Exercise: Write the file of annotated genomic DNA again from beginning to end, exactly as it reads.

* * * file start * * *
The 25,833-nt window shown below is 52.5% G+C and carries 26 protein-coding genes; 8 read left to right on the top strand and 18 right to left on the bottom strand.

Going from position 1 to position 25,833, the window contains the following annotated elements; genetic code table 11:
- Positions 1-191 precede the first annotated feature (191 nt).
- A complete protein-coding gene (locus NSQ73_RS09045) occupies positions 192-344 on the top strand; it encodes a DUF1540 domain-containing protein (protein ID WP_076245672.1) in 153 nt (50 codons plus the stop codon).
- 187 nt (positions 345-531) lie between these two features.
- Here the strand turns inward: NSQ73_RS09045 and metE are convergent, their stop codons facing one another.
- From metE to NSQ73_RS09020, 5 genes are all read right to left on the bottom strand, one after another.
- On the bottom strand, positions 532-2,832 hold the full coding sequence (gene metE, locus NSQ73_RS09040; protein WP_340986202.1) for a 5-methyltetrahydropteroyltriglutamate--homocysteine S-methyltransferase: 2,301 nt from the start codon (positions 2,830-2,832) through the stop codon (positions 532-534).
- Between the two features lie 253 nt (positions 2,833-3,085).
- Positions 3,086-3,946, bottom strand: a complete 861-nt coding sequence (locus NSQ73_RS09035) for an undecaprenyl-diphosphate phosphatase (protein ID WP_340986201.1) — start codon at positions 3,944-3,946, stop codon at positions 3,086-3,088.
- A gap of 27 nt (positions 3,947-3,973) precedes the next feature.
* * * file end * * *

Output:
The 25,833-nt window shown below is 52.5% G+C and carries 26 protein-coding genes; 8 read left to right on the top strand and 18 right to left on the bottom strand.

Going from position 1 to position 25,833, the window contains the following annotated elements; genetic code table 11:
- Positions 1-191 precede the first annotated feature (191 nt).
- A complete protein-coding gene (locus NSQ73_RS09045) occupies positions 192-344 on the top strand; it encodes a DUF1540 domain-containing protein (protein ID WP_076245672.1) in 153 nt (50 codons plus the stop codon).
- 187 nt (positions 345-531) lie between these two features.
- Here the strand turns inward: NSQ73_RS09045 and metE are convergent, their stop codons facing one another.
- From metE to NSQ73_RS09020, 5 genes are all read right to left on the bottom strand, one after another.
- On the bottom strand, positions 532-2,832 hold the full coding sequence (gene metE, locus NSQ73_RS09040; protein WP_340986202.1) for a 5-methyltetrahydropteroyltriglutamate--homocysteine S-methyltransferase: 2,301 nt from the start codon (positions 2,830-2,832) through the stop codon (positions 532-534).
- Between the two features lie 253 nt (positions 2,833-3,085).
- Positions 3,086-3,946, bottom strand: a complete 861-nt coding sequence (locus NSQ73_RS09035) for an undecaprenyl-diphosphate phosphatase (protein ID WP_340986201.1) — start codon at positions 3,944-3,946, stop codon at positions 3,086-3,088.
- A gap of 27 nt (positions 3,947-3,973) precedes the next feature.